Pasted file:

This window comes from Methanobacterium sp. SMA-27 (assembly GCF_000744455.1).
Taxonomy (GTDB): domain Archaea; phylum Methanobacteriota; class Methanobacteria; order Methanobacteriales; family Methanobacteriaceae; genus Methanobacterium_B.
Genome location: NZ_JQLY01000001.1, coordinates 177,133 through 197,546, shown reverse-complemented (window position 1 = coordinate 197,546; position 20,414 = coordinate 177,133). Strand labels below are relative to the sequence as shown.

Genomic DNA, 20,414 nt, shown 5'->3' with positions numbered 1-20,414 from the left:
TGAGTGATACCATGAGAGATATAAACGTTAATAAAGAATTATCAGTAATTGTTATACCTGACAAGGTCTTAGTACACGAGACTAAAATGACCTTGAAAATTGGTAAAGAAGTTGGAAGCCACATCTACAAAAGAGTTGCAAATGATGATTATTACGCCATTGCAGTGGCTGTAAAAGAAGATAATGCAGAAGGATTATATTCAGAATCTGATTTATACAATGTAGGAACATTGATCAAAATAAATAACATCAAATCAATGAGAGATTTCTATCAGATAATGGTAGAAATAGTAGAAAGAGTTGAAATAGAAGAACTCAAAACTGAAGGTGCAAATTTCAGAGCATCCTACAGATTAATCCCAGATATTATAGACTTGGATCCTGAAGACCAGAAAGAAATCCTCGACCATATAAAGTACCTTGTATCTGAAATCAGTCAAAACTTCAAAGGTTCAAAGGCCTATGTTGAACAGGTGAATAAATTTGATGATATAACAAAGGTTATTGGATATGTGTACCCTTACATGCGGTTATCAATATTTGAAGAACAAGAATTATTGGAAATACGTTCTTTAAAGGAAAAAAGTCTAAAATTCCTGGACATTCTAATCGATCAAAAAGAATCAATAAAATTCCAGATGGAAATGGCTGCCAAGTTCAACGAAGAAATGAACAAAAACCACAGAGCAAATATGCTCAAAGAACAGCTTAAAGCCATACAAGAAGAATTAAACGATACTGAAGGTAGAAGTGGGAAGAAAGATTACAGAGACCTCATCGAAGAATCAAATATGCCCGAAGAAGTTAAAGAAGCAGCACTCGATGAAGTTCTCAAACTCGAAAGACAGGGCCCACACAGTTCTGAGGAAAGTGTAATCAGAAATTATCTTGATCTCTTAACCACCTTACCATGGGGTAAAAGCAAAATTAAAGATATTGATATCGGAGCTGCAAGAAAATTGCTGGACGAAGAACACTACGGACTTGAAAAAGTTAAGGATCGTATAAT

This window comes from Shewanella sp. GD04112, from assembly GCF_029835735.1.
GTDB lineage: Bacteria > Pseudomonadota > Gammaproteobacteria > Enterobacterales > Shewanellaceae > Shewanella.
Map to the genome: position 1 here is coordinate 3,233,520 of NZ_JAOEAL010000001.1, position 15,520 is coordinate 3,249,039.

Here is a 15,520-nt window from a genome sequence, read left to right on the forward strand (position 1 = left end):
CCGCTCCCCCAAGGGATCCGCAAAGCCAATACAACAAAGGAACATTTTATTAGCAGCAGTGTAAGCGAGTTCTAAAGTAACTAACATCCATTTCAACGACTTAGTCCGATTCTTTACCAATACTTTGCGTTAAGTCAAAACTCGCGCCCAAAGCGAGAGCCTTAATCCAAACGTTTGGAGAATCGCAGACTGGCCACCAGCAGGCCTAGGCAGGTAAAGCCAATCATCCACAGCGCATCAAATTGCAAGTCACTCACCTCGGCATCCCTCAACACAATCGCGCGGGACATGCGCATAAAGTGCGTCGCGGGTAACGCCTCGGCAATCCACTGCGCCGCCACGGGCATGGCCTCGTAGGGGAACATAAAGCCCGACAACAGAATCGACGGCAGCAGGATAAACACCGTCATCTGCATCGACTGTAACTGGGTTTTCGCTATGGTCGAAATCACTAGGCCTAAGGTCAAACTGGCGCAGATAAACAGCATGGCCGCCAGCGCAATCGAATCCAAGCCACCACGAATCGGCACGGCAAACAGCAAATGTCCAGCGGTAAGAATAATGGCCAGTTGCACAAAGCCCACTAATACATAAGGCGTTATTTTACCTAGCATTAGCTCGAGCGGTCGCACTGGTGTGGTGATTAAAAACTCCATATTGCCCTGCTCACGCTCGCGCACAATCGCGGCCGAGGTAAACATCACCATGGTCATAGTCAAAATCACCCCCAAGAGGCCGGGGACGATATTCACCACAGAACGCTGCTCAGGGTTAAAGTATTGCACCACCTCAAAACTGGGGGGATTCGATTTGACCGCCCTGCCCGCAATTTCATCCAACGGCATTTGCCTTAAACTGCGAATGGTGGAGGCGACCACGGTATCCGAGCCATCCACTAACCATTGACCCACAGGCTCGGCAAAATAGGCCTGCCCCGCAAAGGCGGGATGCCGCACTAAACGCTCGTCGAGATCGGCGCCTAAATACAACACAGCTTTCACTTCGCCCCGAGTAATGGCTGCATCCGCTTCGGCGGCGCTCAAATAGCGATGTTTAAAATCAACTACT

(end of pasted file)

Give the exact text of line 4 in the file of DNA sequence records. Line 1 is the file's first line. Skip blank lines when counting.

Genomic DNA, 20,414 nt, shown 5'->3' with positions numbered 1-20,414 from the left: